“And the crocodile is preening
For his warty claws are sheening
Though the warm-furred cubs are keening
For some meat with prostrate meaning”

There are also shorter, brighter cuts like “Dynamite” and “Aracadia,” as well as the the rather bracing “Dissect,” so it’s not all Rennaissance balladry or dirge-styled instrumentation. It’s rather a brilliant project, and the sort of music which is perfectly-suited for a book such as this. Red Sun‘s just as much poetry as it is music, making Helen America’s album as much a joy to read as it is to hear.

Eamon Ra’s Meat Bones Chemicals Electricity is almost the complete opposite, but no less fascinating. The album’s less stylistically dark, opting instead for the sounds of the British invasion and ’70s power pop to convey the musician’s work.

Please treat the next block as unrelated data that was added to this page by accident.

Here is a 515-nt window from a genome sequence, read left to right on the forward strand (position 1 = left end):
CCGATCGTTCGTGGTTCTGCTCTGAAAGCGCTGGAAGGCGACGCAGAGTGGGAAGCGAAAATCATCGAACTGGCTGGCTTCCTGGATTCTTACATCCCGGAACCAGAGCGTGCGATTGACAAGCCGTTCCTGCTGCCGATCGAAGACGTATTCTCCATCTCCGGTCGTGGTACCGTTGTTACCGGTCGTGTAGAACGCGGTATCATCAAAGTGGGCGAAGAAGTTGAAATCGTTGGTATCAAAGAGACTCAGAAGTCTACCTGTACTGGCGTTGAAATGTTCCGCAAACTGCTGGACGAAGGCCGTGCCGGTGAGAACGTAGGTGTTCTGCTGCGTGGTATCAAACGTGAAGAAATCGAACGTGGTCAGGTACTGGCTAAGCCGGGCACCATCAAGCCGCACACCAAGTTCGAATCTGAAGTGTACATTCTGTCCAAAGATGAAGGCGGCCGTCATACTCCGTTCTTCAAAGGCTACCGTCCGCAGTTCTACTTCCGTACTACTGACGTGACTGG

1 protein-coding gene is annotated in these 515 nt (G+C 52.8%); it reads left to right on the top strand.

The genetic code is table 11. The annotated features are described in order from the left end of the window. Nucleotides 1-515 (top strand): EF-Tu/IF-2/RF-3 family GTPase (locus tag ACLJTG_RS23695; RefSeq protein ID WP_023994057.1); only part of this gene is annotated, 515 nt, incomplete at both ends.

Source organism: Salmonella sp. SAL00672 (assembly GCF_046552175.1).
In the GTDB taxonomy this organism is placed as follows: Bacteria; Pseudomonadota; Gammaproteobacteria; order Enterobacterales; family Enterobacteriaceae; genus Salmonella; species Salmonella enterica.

It’s a lot of big, chiming guitars and simple-yet-insightful lyrics. It’s the perfect meeting point of the Kinks and Big Star, with songs that celebrate friendship and uplift misfits. Meat Bones Chemicals Electricity is the sort of record which provides a whole lot of uplift at the end of a really shitty day or week, and the artwork in accompanying comic is also kind of whimsical and fun. There are talking animals, and they’re giving pep talks, and I think I might be a little more emotionally-invested in this record than I initially thought.

Like, the songs are really well-crafted, and I could listen to this LP on repeat, but reading the lyrics while looking at a picture of a really positive doggo telling me we’re “staying together forever ’cause we’re a family” (“Future History”) or an alligator with a guitar talking about how much he appreciates what everyone does (“Such Good Friends”), is the closest I’m ever going to get to a self-help book.